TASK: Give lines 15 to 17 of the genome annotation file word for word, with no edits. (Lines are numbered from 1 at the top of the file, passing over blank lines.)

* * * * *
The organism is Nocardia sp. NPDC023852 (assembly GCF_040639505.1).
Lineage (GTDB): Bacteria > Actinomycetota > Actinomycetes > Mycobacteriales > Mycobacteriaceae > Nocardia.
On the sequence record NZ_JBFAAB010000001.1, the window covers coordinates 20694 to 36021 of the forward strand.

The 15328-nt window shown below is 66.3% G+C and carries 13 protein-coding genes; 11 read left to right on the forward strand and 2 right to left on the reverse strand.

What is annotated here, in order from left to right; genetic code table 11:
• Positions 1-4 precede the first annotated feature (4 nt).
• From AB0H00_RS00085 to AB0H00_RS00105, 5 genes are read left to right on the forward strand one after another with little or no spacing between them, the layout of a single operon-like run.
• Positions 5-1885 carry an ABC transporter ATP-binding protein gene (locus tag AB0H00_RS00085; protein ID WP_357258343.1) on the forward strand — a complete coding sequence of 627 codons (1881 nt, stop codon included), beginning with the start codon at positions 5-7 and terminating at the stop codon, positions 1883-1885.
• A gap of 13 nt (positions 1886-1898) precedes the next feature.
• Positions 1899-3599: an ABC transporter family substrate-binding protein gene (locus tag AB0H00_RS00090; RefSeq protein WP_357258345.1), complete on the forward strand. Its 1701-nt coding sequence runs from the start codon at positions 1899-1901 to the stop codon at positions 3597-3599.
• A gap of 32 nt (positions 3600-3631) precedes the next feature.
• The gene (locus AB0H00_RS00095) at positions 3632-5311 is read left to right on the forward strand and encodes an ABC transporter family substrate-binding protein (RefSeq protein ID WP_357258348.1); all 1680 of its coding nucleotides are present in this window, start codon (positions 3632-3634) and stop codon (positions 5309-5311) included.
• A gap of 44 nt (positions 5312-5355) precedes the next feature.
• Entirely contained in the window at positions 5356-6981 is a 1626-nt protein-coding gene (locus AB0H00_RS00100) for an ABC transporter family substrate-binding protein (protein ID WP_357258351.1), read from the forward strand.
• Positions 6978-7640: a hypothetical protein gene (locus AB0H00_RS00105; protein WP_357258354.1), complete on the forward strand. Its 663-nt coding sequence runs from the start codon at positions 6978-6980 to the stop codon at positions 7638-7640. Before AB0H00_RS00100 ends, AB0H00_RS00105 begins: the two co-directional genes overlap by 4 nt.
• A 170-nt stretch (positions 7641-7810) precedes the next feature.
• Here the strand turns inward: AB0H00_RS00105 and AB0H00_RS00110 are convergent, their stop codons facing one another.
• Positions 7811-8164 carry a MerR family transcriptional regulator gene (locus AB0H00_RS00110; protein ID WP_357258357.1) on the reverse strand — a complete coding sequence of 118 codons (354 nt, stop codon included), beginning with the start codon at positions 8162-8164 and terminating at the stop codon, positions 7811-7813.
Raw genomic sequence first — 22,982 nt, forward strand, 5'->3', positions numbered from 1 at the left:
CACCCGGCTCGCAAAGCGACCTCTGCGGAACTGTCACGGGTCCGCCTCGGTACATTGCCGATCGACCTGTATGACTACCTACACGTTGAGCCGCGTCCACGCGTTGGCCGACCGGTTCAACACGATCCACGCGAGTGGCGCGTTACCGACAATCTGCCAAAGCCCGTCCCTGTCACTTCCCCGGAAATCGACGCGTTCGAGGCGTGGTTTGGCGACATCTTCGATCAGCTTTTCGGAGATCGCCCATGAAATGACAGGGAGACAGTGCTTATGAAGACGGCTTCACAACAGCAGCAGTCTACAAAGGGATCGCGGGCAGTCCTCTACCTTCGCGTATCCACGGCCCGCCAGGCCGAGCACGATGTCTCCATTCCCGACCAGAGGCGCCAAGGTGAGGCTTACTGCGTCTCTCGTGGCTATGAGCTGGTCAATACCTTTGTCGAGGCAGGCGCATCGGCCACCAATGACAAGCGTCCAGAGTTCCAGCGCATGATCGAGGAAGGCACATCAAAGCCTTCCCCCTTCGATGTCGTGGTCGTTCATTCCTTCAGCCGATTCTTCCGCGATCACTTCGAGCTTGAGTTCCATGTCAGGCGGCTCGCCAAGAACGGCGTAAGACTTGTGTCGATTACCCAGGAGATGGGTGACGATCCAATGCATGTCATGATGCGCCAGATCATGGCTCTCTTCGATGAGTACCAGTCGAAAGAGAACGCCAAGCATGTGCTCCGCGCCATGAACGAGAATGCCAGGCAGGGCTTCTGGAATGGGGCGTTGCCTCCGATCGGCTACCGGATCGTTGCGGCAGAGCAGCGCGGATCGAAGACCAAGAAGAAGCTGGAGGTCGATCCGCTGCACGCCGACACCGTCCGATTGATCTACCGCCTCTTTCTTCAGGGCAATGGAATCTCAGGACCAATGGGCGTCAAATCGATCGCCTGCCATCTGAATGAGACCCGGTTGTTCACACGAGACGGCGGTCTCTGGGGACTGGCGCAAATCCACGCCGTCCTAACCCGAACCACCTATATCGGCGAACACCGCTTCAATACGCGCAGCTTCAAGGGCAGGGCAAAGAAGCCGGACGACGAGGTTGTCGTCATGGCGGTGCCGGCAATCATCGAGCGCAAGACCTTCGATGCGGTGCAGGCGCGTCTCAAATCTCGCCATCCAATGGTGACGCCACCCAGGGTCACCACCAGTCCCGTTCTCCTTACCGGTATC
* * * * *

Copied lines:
• Positions 6978-7640: a hypothetical protein gene (locus AB0H00_RS00105; protein WP_357258354.1), complete on the forward strand. Its 663-nt coding sequence runs from the start codon at positions 6978-6980 to the stop codon at positions 7638-7640. Before AB0H00_RS00100 ends, AB0H00_RS00105 begins: the two co-directional genes overlap by 4 nt.
• A 170-nt stretch (positions 7641-7810) precedes the next feature.
• Here the strand turns inward: AB0H00_RS00105 and AB0H00_RS00110 are convergent, their stop codons facing one another.